Video

Video Ukraine Developments Hang Over Obama Trip to Asia

President Barack Obama's trip to Asia this week comes as concerns over Beijing's territorial ambitions are growing in the region. Those concerns have been compounded by Russia's recent actions in Ukraine and the possibility that Chinese strategists might be looking to Crimea as a model for its territorial disputes with its neighbors. VOA's Bill Ide has more from Beijing.
Video

Video Autistic Adults Face Housing, Job Challenges

Many parents of children with disabilities fear for the future of their adult child. It can be difficult to find services to help adults with disabilities - physical, mental or emotional - find work or live on their own. The mother of an autistic boy set up a foundation to advocate for the estimated 1.2 million American adults with autism, a developmental disorder that causes communication difficulties and often social difficulties. VOA's Faiza Elmasry reports.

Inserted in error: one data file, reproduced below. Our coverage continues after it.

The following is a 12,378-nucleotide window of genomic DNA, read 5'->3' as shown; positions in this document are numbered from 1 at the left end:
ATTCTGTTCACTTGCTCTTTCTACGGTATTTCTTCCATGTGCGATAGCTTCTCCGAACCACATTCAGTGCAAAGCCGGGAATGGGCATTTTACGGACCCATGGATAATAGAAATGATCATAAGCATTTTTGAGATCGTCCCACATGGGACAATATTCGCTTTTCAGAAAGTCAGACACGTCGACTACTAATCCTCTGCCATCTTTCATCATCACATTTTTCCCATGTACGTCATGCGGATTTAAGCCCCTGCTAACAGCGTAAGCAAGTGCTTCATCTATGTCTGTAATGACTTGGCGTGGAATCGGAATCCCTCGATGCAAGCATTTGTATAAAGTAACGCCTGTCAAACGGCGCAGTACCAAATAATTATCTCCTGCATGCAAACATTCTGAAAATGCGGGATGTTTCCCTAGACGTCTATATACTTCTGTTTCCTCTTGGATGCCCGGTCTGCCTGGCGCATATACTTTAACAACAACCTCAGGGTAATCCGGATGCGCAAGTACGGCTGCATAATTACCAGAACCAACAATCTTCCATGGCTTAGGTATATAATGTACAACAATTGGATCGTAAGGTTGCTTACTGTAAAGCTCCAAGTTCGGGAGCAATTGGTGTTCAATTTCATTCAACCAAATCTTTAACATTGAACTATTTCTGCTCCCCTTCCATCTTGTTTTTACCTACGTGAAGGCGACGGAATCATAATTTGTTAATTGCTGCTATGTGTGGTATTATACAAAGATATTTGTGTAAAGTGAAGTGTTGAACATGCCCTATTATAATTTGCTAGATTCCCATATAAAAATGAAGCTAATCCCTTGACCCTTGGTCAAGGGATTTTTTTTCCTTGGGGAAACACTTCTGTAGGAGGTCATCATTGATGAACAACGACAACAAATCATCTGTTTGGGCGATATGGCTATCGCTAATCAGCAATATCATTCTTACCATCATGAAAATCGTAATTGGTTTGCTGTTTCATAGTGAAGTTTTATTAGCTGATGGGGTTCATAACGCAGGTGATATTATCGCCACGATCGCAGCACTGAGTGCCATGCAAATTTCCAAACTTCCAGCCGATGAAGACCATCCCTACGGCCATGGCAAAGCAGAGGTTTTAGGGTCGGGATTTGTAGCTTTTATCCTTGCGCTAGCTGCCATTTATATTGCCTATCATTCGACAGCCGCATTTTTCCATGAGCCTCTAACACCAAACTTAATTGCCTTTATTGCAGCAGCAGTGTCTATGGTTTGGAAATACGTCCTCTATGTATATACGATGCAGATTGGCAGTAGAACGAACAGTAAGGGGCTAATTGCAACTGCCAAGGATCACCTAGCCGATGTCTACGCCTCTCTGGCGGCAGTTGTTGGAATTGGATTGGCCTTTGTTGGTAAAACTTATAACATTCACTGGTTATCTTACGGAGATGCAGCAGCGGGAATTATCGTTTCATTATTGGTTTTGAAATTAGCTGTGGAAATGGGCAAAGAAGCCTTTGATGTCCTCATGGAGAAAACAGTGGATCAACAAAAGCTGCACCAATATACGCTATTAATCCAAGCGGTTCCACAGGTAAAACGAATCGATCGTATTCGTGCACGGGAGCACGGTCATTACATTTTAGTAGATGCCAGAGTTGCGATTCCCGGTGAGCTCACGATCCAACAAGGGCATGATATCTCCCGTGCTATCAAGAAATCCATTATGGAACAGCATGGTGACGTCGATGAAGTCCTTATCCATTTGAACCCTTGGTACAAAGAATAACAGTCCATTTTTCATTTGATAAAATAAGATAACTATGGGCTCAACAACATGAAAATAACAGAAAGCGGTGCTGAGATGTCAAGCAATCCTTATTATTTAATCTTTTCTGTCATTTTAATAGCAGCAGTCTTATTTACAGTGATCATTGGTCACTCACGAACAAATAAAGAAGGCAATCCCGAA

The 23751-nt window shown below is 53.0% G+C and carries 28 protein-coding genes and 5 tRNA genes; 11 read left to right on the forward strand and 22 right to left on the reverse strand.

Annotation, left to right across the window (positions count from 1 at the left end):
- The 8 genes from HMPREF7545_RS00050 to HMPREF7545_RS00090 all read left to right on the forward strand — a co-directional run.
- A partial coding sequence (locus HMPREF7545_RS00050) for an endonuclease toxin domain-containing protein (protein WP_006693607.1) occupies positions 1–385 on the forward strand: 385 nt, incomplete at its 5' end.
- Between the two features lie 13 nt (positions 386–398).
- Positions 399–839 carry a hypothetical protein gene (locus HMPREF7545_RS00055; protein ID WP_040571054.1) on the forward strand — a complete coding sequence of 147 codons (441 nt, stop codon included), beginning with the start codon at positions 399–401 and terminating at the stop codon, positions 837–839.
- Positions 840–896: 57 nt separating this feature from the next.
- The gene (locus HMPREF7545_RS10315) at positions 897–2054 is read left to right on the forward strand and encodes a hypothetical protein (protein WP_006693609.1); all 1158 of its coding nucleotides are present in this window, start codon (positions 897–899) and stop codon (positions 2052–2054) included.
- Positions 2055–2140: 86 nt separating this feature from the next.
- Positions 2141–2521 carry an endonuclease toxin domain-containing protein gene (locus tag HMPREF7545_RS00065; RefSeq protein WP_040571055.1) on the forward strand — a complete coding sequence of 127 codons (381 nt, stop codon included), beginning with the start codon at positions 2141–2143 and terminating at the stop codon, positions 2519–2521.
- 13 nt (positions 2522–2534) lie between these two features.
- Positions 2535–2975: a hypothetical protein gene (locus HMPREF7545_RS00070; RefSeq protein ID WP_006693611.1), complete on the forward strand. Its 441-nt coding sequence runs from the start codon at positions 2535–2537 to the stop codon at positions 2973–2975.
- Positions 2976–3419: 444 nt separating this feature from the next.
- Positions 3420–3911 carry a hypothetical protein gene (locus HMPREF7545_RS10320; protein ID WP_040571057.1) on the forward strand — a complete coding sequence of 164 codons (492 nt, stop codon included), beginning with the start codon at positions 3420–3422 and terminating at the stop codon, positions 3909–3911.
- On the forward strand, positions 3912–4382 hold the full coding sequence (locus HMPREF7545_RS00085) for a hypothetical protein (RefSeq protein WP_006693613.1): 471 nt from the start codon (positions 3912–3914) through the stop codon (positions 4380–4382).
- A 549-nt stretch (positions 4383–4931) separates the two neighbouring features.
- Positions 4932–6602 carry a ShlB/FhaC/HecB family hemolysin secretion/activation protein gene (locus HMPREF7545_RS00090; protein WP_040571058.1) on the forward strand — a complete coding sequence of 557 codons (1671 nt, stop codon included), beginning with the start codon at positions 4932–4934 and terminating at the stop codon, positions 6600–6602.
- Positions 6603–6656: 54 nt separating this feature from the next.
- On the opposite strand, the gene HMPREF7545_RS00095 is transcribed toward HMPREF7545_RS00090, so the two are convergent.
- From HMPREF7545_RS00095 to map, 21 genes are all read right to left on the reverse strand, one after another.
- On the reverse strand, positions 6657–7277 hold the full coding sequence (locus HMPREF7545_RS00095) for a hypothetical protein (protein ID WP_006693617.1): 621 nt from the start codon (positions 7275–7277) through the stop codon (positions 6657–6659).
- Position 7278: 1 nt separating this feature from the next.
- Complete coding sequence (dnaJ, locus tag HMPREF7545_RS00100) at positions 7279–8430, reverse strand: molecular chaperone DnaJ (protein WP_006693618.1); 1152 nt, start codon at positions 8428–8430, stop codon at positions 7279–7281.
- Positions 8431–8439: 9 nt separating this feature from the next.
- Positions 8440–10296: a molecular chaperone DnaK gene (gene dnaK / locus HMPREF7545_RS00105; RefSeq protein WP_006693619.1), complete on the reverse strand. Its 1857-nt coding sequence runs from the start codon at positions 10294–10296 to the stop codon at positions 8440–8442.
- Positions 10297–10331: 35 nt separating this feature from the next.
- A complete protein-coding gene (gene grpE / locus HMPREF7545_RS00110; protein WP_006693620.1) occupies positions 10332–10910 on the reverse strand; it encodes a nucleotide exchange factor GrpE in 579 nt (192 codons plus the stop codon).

AppleAndroid

More Americas News

Russia Expels Canadian Diplomat

Reports say first secretary's expulsion in Moscow is in retaliation for deportation of Russian military attache from Russian Embassy in Ottawa
More

Photogallery Fans Pay Tribute to Gabriel Garcia Marquez in Mexico City

Colombian Nobel laureate author died in Mexico on Thursday at age 87
More

Venezuelan Protesters Burn Leaders in Effigy

Hundreds take to streets of Caracas Easter Sunday demanding ‘resurrection of democracy; President Maduro’s image among those burnt
More

Audit Finds US Housing Aid Program in Haiti Falls Short

Results show post-earthquake USAID program has delivered only a quarter of planned number of homes at nearly twice the budgeted cost
More

Mourning, Memories in Garcia Marquez's Languid Hometown

Nobel Prize-winning author's early years in Aracataca inspired characters, tales for major novel
More

Powerful Earthquake Rattles Mexico

US Geological Survey says quake measuring 7.5 on Richter scale, was centered in the western state of Guerrero, north of Acapulco beach resort
More